Sunday saw the last day of the Berwick Film & Media Arts Festival and a continuation of the road movie element with screenings of Wim Wenders Alice in the Cities, Magic If Media’s Northern Flame, A Live Road Movie in Super 8 and Sound by Screen Bandita and The One Ensemble and closing gala film The Great Northwest by Matt McCormick who travelled from Portland, Oregon to attend the UK Premiere.
The festival’s programme has happily featured a predominantly artist-led or independent filmmaking selection including several commissioned works such as that of the aforementioned Live Road Movie, Northern Flame and many other shorts and installations. This element of instigating artists practice makes Berwick an enthusiastic and involved festival – as well as clearly being a keen supporter of new and diverse work.
For my part I shamefully managed to see only one of the festivals fantastic site-specific installations – the highly recommended 24 Times by Jason Dee (pictured, left). Comprised of 24 monitors arranged in a circle, displaying footage of flashbulbs edited using clips from cinema such as Peeping Tom or Singin’ in the Rain, each monitor was timed with a one-frame delay, the edit occurring at the moment of flash photography. This produced a pulse of light set off in a loop, seeming to transfer from one monitor to another. The effect of this fascinating artwork is utterly beguiling. Echoing the illusion of movement of 19th century Zoetrope, or indeed a strip of celluloid, Dee’s installation presents a brilliant tension between analogue and digital cinematic technologies; each time the flashbulb goes off, this small firework like sound reminds us, in the semi-darkness of the space, of the bewitching nature of the moving image.
Brief Exposures showcased short film contributions from around the world. There to introduce her film was Frances Young, whose film Rise and Fall uses footage of disused cinemas in San Francisco to playfully question and explore the tension between analogue and digital film, producing beautiful and deeply textural layered images. Other highlights included a witty response to the apocalypse by acclaimed British filmmaker Andrew Kötting and Curious, and a mesmerising stop-motion animation Death of an Insect by Hannes Vartiainen and Pekka Veikkolainen.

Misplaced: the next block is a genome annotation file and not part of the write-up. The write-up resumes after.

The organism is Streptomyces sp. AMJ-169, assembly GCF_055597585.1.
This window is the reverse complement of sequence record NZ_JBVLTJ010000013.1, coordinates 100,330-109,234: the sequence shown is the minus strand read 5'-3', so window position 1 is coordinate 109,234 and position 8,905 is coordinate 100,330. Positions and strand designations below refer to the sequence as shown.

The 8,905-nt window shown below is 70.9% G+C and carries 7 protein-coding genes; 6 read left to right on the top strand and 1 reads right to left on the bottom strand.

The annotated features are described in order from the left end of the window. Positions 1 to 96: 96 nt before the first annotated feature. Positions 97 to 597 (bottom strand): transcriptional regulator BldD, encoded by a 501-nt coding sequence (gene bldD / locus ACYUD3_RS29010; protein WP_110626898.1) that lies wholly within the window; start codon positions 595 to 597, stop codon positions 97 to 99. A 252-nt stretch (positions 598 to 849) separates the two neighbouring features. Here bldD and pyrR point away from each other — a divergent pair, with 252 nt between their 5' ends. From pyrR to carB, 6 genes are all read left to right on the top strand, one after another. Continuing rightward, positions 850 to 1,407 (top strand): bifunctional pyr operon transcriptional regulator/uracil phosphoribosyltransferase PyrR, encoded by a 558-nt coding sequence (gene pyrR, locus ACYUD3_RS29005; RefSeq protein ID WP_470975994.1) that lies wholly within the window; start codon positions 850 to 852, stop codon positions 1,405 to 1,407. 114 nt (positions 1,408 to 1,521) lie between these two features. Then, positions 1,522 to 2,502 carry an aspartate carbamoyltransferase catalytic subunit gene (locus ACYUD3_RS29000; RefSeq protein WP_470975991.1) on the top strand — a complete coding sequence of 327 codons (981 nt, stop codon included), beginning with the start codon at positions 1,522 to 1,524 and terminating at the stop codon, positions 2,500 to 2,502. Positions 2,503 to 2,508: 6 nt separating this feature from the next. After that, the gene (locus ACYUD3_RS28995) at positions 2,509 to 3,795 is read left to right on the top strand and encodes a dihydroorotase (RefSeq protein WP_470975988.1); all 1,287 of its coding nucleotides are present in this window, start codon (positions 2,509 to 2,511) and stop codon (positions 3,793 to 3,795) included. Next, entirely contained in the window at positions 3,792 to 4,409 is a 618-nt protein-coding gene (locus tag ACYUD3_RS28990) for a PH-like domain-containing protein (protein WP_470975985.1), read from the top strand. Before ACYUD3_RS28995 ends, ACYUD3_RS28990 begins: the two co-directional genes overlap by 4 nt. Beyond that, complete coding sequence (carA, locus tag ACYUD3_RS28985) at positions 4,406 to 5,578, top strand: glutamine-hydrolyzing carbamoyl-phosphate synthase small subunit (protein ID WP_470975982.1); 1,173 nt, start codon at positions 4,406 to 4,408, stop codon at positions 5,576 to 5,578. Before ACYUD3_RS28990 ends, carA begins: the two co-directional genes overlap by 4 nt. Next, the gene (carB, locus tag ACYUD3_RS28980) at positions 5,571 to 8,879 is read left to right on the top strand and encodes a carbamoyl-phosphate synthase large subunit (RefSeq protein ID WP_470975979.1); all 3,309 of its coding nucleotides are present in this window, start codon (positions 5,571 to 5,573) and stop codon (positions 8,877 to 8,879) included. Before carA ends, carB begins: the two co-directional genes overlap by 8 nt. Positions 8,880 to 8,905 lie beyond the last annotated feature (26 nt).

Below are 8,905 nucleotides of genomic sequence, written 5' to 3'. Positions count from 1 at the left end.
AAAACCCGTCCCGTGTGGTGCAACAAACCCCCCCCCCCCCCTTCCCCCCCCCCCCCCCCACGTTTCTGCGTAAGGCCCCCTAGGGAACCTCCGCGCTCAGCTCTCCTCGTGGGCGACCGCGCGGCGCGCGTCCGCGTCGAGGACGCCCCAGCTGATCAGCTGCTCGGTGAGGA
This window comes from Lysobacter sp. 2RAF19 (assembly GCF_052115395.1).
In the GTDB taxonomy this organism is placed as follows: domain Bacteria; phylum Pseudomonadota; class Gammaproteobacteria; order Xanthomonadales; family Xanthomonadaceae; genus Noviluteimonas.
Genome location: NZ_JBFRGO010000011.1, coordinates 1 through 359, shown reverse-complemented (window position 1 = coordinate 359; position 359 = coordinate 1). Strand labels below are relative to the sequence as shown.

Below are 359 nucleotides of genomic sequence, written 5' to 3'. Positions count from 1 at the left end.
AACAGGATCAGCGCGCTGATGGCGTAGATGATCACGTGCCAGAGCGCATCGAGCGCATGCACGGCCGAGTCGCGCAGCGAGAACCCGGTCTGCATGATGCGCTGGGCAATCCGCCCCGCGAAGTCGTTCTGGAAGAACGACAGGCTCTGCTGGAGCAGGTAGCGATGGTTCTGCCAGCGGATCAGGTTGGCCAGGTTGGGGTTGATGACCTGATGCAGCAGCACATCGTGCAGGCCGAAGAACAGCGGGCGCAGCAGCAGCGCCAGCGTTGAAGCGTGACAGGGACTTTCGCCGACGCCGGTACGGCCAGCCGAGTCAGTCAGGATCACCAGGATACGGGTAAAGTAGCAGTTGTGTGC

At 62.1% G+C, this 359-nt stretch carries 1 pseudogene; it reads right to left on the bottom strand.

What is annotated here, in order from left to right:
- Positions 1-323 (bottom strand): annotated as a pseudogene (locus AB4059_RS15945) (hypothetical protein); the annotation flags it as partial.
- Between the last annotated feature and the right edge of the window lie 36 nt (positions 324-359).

Directly following the shorts was the fantastic result of collaboration between Edinburgh based collective Screen Bandita and Glasgow’s The One Ensemble. I’ve written about the wonderful endeavour of Screen Bandita elsewhere and in this case they were perfectly paired with the sonic delights of the four-piece chamber group whose instrumental talents (guitar, saxophone, oboe, cello, percussion and vocals) combined to produce an eerie and atmospheric soundtrack. The Bandita’s had dressed The Maltings Henry Travers Studio with hung postcards and photographs, and arranged a table of photographic paraphernalia and curiosities that the audience pored over during the interval.
The visuals came in the form of Super 8 film and slides, projected onto two screens and featuring various forms of transport, travel, holidaymakers, families, landscapes, towns, and homes. The rhythm of the visuals – moving from one place to another, seeming circular and playing with the notion of ending and starting again was wholly enhanced by the increasingly frenetic and moody sounds of The One Ensemble. There is something so evocative about the specific atmosphere created through analogue projection and live music – allowing the audience to make their own associations with the audio/visual and perhaps provoking recollections of their own travel or road trips.
Finally Berwick Film & Media Arts Festival had to come to an end, and it did with hugely enjoyable film The Great Northwest. Documenting director Matt McCormick’s retracing of a road trip undertaken by four women in 1958 across the Pacific Northwest, the film attests to the enormous industrial changes in the region that have impacted on the landscape and communities. McCormick’s impetus for the project came when he found an old scrapbook in a charity shop that charted the journey of Bev, Berta, Sissie and Clarice that took them through the tourist attractions and national parks of Washington, Idaho, Montana, and Oregon.
Employing an entirely linear editing process and only diegetic sound, McCormick’s film reflects on the passing of time, the absurdity of tourism and the quiet of a lone road trip. Perhaps what is most poignant is the element of an unconventional inheritance. None of the women married or had children, which explains perhaps how their document of such an epic adventure could have been given away. Instead McCormick is the unlikely channel of their legacy – hoping that in fifty years time another person will undertake the journey once more, thereby creating a new document of change.
By programming to a theme and utilising the historic buildings – not to mention the town’s people – Berwick Film & Media Arts Festival managed to succeed in being engaging and inquisitive in both a local, and international sense. Being resolutely non-commercial (Resident Evil 5 aside) has allowed for new ways to consider film and the connections between seemingly unconnected filmmakers, as well as creating an exciting way for the town to be explored via the installations, thereby further establishing the festival’s own cinematic identity.